Some time ago, we wrote about how the folks over at GTVHacker managed to root the Google Chromecast. Shortly thereafter, the secure boot vulnerability was closed, and this root method no longer worked. For this reason, many users refuse to let new Chromecast units connect to the Internet before first rooting and disabling OTAs.
Naturally, if you have already connected your Chromecast and it has already updated its firmware, you cannot root the device at the moment. However, for those lucky enough to have a unit running the original shipping firmware, you now have a streamlined method of acquiring root thanks to XDA Forum Member tchebb and his USB image flashCast.
So what is flashCast, exactly? Well, as described by the developer:
FlashCast is a USB image that provides a standardized way to mod your Chromecast. Think of it like a recovery which runs off of a USB drive. No more struggling with the limitations of the GTVHacker image, which is hard to modify and can only flash the /system partition. FlashCast is based on shell scripts, so it you can use it to do anything you can do with a root shell. It also comes with a comprehensive suite of helper functions, so many tasks actually become much easier than they would be using a regular shell.
In other words, it’s an easy and standardized image that works analogously to a recovery. So what do you need to use this? As stated above, you first need a Chromecast with a vulnerable bootloader. In addition, you need the latest version of flashCast, a USB drive of at least 128 MB, and a powered micro USB OTG cable.
Once you have the required components, simply install flashCast to the USB drive with a low-level write using dd on Linux or Win32DiskImager on Windows. From there, use the special instructions to connect the device to the storage, keeping in mind the proper order.
To get started, head over to the original thread. Once again, this will only work with the original shipping firmware and will not work if your device has been updated. However, if you have a brand new, unused Chromecast, it’s practically begging to be flashCasted.
August 23, 2013 By: Jimmy McGee
You can now play almost any video on your Google Chromecast. That and much more Chromecast stories are covered by Jordan, as he reviews all the important stories from this week. Included in this week’s news is an article about Google’s first party app updates and using Fling to view your local media on your Chromecast.
Jordan talks about the other videos released this week on XDA Developer TV. XDA Elite Recognized Developer AdamOutler released an unboxing of the Oppo Find Mirror (R819), and then he unboxed XDA:DevCon. Later, TK gave us an Android App Review of Floating Toucher. Pull up a chair and check out this video.
August 21, 2013 By: Will Verduzco
We’ve talked quite a bit about the Google Chromecast in the past few weeks. Ever since it was launched a little under a month ago, the little $35 media streamer has lived an exciting life. From gaining root to losing root and from alternate receivers to alternate content providers, there have certainly been more than a few twists and turns. We were even recently shown how to enable ADB on the device, so long as you were one of the lucky few to have obtained and kept root access before the root-killing OTA.
Now, there’s a new application by developer Leon Nicholls called Fling that runs on your desktop computer and sends many formats of local content to your Chromecast device. Fling is a Java application, which means that it will run on any computer that has JRE and the latest version of VLC (preferably 64-bit) installed. The app lists support for various media types (wmv, avi, mkv, mpg, mpeg, flv, 3gp, and ogm), with various transcoding parameters available within the configuration menu. The host computer’s instance of VLC is then used for the transcoding process.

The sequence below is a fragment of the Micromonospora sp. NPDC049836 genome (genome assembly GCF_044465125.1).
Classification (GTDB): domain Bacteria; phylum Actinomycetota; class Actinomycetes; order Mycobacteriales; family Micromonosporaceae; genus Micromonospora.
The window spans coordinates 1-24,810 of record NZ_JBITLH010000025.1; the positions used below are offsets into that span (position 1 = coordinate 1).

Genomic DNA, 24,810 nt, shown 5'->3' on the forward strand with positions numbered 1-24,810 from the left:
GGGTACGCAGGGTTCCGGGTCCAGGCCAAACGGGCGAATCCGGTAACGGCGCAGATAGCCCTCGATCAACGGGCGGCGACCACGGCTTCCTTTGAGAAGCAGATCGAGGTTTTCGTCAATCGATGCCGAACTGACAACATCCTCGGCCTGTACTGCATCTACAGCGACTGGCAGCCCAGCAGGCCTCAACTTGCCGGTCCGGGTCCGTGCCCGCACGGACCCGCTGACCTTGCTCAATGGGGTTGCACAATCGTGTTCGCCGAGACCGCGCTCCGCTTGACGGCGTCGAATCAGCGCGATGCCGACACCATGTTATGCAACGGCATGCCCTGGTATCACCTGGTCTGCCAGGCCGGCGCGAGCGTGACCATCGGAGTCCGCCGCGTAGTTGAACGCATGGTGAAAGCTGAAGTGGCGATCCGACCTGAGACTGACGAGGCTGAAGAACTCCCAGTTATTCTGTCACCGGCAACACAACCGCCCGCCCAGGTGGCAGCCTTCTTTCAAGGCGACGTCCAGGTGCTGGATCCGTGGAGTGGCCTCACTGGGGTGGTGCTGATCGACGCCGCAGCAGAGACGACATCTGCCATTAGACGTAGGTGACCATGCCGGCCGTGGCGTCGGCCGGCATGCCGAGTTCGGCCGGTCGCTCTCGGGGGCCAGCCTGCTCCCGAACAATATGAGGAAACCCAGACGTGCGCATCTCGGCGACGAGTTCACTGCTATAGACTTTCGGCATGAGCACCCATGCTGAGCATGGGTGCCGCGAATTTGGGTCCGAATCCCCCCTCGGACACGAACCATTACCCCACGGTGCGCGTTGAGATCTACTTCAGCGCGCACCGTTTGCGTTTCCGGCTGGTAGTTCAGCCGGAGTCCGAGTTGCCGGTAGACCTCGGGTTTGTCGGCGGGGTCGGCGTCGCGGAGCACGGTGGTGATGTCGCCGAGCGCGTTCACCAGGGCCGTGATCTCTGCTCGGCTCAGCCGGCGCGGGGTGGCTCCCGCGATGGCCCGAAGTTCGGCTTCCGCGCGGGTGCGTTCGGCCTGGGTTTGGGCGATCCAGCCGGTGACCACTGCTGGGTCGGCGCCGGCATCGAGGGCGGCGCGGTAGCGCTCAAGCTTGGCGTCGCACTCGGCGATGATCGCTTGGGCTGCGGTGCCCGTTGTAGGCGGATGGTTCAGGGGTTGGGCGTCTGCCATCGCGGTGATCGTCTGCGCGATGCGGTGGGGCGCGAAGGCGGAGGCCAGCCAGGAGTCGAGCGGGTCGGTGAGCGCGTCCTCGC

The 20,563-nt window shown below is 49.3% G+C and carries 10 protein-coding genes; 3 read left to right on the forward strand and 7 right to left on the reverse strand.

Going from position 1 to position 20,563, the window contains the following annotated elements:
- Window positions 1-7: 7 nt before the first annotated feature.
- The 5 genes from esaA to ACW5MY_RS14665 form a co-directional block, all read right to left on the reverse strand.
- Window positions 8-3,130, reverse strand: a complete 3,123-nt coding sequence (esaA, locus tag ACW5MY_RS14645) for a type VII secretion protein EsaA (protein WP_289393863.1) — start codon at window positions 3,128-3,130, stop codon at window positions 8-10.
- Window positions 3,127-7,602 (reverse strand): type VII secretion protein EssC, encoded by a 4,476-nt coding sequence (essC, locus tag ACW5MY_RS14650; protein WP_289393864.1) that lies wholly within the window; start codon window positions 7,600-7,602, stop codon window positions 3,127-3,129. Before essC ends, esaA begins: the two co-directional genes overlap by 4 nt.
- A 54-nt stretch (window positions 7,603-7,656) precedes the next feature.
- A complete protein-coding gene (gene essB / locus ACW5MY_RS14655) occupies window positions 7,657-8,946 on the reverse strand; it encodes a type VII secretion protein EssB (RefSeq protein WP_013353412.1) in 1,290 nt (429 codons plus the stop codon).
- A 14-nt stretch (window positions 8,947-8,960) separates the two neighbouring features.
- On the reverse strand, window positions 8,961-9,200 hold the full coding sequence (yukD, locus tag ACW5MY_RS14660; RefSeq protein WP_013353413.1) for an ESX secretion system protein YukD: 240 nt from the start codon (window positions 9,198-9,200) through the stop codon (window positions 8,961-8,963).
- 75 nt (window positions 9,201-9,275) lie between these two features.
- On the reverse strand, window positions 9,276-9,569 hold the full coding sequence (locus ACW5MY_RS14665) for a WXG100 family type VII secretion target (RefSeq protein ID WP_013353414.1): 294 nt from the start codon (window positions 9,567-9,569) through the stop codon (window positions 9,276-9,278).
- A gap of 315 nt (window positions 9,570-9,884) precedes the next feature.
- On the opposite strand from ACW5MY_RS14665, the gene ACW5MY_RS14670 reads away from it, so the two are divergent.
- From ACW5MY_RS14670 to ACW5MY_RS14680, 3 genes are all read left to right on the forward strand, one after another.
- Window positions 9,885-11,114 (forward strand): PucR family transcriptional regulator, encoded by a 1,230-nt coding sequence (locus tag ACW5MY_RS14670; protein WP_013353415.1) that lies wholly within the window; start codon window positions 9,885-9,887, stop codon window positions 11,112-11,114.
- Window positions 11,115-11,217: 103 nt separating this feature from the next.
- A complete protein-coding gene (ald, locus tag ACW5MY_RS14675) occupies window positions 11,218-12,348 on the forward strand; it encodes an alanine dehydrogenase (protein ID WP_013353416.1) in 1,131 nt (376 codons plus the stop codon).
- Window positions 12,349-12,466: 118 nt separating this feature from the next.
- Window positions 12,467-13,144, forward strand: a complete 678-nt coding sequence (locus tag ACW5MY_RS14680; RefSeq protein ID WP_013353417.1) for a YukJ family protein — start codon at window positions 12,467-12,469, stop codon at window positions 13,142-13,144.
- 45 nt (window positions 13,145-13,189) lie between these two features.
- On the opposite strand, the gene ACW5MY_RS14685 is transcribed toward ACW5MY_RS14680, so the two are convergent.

Unfortunately for those who don’t yet have a physical Chromecast device, this seems to only work on hardware Chromecast devices rather than Android devices that have CheapCast installed. However, those who already have a device (yours truly just ordered his second a few hours ago) are in for a treat.
Best of all, Leon has made it open source, with all the relevant code available on Github. Head over to Leon Nicholls’s Google+ post to learn more. There, you’ll find links to the source code, which is available on his Github, as well as a download link for Fling itself. Be sure to leave your comments for the developer, as this tool just made Chromecast quite a bit better for quite a few people.
August 20, 2013 By: Will Verduzco
To say that the Google Chromecast has had its share of ups and downs would be an understatement. Not too long after its launch, we learned of a method to root the device, thanks to broken image signature verification. Not too long afterward, however, this hole was plugged and root access was removed on OTA-updated devices. In the time since, we’ve also seen an application that emulates Chromecast functionality on any Android device, as well as an app that reverse engineered the protocols to get around Google’s whitelist restrictions. However, here at XDA, we are power users. And power users want, among other things, ADB access.
Now thanks to XDA Senior Member death2all110, those lucky enough to have held onto root by using alternate system images can now easily access ADB with this guide. To get started, you take your rooted Chromecast and telnet into the device with PuTTY or any other telnet client. A few commands and a wget (to download adbd) later, and you’re ready to enable adbd. Next, you simply chmod the newly downloaded adbd to have the appropriate permissions, and then you execute it. Finally, you use adb connect [Chromecast Local IP Address] to connect to your Chromecast from your client computer.